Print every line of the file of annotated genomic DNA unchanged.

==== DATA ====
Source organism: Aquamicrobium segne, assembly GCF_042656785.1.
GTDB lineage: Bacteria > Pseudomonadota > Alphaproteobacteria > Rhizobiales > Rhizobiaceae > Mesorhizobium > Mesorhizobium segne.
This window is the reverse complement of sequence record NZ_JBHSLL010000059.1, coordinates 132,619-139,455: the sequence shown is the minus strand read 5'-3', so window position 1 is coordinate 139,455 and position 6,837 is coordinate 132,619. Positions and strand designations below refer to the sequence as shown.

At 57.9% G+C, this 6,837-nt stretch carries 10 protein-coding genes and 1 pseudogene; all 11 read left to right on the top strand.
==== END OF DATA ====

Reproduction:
Source organism: Aquamicrobium segne, assembly GCF_042656785.1.
GTDB lineage: Bacteria > Pseudomonadota > Alphaproteobacteria > Rhizobiales > Rhizobiaceae > Mesorhizobium > Mesorhizobium segne.
This window is the reverse complement of sequence record NZ_JBHSLL010000059.1, coordinates 132,619-139,455: the sequence shown is the minus strand read 5'-3', so window position 1 is coordinate 139,455 and position 6,837 is coordinate 132,619. Positions and strand designations below refer to the sequence as shown.

At 57.9% G+C, this 6,837-nt stretch carries 10 protein-coding genes and 1 pseudogene; all 11 read left to right on the top strand.